Hanna Holtz (Hamburg/Munich) described a period of complex interactions between ethnologists and Surrealists in the 1920s and 1930s. She gestured towards the lasting impact of these interactions on ethnology as scientific discipline and on the Musée de l’Homme that replaced the Musée d’ethnographie du Trocadéro in 1937. Concentrating on the “Exposition Surréaliste d’Objets” held in May 1936 in Paris, Holtz showed how the Surrealists – in exchange with ethnologists, collectors, and other intermediaries – brought Surrealist, non-European, but also non-artistic European objects onto a level field, presenting these objects in symmetric order and in elegant showcases. Through this, the Surrealists principally disjointed the objects from their traditional contexts, categories, and hierarchies, generating an undetermined aura (that was partly declared magical) in place of established systems of object classification.

Isabelle Dolezalek (Berlin) demonstrated that the effects of display strategies cannot be overestimated and indeed strongly shape the interpretation of an object within the museum context even today. Drawing a case study from the Museum for Islamic Art in Berlin, Dolezalek examined the different ways that an Iranian Prayer Niche was displayed in the museum, making clear the challenges, even limitations, of exhibiting an object in a way that fully elucidates its meaning. The prayer niche was first displayed as an aesthetic and technologically elaborate object. Next, the focus shifted to the function of the niche as a religious object, questioning art historical criteria such as authenticity and innovation. This shift was accompanied also by changes in lighting and spatial arrangement. As Dolazalek persuasively showed, in each case the object’s mode of display elided a certain crucial aspect of its significance.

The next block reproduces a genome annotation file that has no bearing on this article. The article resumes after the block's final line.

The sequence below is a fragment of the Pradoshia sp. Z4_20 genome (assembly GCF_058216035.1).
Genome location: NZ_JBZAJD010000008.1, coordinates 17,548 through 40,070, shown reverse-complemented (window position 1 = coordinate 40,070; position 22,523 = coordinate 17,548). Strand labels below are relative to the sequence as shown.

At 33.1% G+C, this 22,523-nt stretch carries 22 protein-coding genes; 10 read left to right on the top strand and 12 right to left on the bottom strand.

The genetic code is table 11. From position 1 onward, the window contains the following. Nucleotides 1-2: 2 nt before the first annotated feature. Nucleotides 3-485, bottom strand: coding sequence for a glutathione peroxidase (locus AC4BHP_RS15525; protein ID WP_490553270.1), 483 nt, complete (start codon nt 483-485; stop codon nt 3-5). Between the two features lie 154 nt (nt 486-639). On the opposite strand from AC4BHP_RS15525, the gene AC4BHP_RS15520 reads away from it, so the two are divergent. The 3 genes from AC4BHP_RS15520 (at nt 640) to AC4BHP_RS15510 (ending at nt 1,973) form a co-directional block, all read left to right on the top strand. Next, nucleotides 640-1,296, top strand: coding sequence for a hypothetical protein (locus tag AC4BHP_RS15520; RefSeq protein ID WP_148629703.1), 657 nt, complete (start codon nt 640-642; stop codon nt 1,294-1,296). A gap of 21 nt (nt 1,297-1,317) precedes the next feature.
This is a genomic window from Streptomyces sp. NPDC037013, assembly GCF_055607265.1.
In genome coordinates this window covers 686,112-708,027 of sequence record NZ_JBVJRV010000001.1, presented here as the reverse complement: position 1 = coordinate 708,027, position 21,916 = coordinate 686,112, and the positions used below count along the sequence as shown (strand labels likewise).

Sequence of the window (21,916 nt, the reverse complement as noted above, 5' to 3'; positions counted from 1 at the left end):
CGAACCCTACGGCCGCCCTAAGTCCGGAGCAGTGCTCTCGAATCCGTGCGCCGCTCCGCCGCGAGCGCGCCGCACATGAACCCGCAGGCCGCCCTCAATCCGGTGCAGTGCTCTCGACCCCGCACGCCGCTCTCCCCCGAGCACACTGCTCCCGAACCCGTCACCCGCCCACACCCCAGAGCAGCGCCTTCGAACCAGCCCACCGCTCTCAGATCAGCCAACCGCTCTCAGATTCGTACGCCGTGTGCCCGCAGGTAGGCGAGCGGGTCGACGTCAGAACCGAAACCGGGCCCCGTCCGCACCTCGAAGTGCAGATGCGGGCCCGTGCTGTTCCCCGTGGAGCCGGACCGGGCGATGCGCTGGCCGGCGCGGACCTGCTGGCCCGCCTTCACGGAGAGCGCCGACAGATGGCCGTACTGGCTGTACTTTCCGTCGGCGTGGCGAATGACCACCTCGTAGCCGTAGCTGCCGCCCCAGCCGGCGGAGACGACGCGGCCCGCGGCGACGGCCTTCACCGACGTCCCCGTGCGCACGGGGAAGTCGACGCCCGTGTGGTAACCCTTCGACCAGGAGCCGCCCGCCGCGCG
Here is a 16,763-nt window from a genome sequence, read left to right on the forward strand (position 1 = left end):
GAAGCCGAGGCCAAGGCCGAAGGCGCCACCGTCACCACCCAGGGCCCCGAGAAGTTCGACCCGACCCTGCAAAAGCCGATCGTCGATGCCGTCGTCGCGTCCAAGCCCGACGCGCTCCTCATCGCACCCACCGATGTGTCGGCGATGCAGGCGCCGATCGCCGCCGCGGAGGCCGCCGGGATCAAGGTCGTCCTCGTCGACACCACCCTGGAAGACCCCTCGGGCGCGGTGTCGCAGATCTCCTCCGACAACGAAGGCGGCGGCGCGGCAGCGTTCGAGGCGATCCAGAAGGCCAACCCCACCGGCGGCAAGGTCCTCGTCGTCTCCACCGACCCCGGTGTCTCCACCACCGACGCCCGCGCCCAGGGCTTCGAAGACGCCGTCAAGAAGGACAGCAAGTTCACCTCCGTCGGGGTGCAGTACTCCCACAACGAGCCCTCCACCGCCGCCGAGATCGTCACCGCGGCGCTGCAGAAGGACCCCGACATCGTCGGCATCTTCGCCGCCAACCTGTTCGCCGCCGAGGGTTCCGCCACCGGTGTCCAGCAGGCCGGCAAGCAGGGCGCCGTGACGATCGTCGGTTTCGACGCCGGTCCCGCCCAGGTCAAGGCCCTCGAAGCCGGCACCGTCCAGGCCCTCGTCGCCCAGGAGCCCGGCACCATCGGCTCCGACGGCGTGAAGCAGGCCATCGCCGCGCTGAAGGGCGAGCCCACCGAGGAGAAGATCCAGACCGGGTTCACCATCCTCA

Verena Rodatus (Berlin) likewise took up this theme in her discussion of the exhibition concept of "Object Biographies", which took place at the Ethnologisches Museum in Berlin in 2015 and was curated by Rodatus herself together with Margareta von Oswald. By using the widely received method of object biographies, the curator team sought to fully explore the changing meanings and also the different human perspectives of each object by extending display methods especially with regard to the exhibition architecture and use of different media.

In contrast to this approach, which aims to consider almost completely every conceivable perspective and potentiality of an object’s meaning, performer and theorist Mischa Twitchin (London) gave insight into his research on contemporary practices with non-European objects in metropolitan museums. If people who die are dead, what are objects that die? Are they art? Phantasms? Twitchin explores different concepts of display or “modes of visibility” through his short films, where he for instance investigates the properties and effects of glass vitrines.

Ultimately, the workshop has shown two things. First, historical exhibition strategies have been highly influenced by collaborative artistic-scientific projects in particular during the period of Surrealism and this kind of interaction still remain very important today. Yet the possible strategies for displaying objects are probably vaster now than ever – between perspectives informed by artistic research and approaches that dedicate a lot of time, people and media to the careful exhibition of the multiple histories of each single object. This discussion profits highly from incorporating historical analysis and it will be very useful to continue in this way.
The workshop has been organized with the financial support of Junior Research Group “Premodern Objects. An Archaeology of Experience” at the Ludwig Maximilian University of Munich.

by Susanne Thürigen (Munich)